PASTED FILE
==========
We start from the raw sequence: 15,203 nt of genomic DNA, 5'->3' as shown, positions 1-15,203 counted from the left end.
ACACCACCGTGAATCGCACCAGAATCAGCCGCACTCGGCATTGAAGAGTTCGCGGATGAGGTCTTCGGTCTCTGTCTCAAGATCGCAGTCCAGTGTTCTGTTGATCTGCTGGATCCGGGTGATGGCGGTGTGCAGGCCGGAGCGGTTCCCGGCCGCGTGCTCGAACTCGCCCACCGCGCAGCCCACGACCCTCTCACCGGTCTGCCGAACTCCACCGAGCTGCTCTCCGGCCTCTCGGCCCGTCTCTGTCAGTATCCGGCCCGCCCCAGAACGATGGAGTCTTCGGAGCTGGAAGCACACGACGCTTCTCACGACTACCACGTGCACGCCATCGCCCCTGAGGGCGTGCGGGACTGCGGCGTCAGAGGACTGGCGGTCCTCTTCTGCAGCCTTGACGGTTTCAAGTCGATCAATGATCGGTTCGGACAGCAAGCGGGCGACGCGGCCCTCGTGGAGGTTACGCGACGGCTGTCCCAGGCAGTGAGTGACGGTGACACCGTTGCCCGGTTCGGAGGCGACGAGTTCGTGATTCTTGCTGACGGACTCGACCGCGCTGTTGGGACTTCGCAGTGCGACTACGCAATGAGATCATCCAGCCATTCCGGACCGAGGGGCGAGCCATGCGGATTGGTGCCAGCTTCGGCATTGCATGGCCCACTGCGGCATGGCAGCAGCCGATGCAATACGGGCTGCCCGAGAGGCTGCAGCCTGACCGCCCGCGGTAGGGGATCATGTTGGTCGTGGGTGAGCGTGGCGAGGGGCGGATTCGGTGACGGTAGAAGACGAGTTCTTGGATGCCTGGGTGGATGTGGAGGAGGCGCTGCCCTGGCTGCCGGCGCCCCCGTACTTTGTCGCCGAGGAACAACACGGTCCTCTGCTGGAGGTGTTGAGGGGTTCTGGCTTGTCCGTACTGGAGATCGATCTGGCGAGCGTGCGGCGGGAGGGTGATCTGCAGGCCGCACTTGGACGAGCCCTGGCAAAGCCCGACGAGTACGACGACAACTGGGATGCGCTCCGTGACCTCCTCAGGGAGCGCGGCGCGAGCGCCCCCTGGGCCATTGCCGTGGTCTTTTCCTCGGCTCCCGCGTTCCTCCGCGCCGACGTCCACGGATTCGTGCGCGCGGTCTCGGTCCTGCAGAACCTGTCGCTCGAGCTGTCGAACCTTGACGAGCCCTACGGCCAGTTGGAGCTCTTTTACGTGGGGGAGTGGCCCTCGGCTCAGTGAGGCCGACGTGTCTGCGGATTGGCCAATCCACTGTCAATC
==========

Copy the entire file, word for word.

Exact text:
We start from the raw sequence: 15,203 nt of genomic DNA, 5'->3' as shown, positions 1-15,203 counted from the left end.
ACACCACCGTGAATCGCACCAGAATCAGCCGCACTCGGCATTGAAGAGTTCGCGGATGAGGTCTTCGGTCTCTGTCTCAAGATCGCAGTCCAGTGTTCTGTTGATCTGCTGGATCCGGGTGATGGCGGTGTGCAGGCCGGAGCGGTTCCCGGCCGCGTGCTCGAACTCGCCCACCGCGCAGCCCACGACCCTCTCACCGGTCTGCCGAACTCCACCGAGCTGCTCTCCGGCCTCTCGGCCCGTCTCTGTCAGTATCCGGCCCGCCCCAGAACGATGGAGTCTTCGGAGCTGGAAGCACACGACGCTTCTCACGACTACCACGTGCACGCCATCGCCCCTGAGGGCGTGCGGGACTGCGGCGTCAGAGGACTGGCGGTCCTCTTCTGCAGCCTTGACGGTTTCAAGTCGATCAATGATCGGTTCGGACAGCAAGCGGGCGACGCGGCCCTCGTGGAGGTTACGCGACGGCTGTCCCAGGCAGTGAGTGACGGTGACACCGTTGCCCGGTTCGGAGGCGACGAGTTCGTGATTCTTGCTGACGGACTCGACCGCGCTGTTGGGACTTCGCAGTGCGACTACGCAATGAGATCATCCAGCCATTCCGGACCGAGGGGCGAGCCATGCGGATTGGTGCCAGCTTCGGCATTGCATGGCCCACTGCGGCATGGCAGCAGCCGATGCAATACGGGCTGCCCGAGAGGCTGCAGCCTGACCGCCCGCGGTAGGGGATCATGTTGGTCGTGGGTGAGCGTGGCGAGGGGCGGATTCGGTGACGGTAGAAGACGAGTTCTTGGATGCCTGGGTGGATGTGGAGGAGGCGCTGCCCTGGCTGCCGGCGCCCCCGTACTTTGTCGCCGAGGAACAACACGGTCCTCTGCTGGAGGTGTTGAGGGGTTCTGGCTTGTCCGTACTGGAGATCGATCTGGCGAGCGTGCGGCGGGAGGGTGATCTGCAGGCCGCACTTGGACGAGCCCTGGCAAAGCCCGACGAGTACGACGACAACTGGGATGCGCTCCGTGACCTCCTCAGGGAGCGCGGCGCGAGCGCCCCCTGGGCCATTGCCGTGGTCTTTTCCTCGGCTCCCGCGTTCCTCCGCGCCGACGTCCACGGATTCGTGCGCGCGGTCTCGGTCCTGCAGAACCTGTCGCTCGAGCTGTCGAACCTTGACGAGCCCTACGGCCAGTTGGAGCTCTTTTACGTGGGGGAGTGGCCCTCGGCTCAGTGAGGCCGACGTGTCTGCGGATTGGCCAATCCACTGTCAATC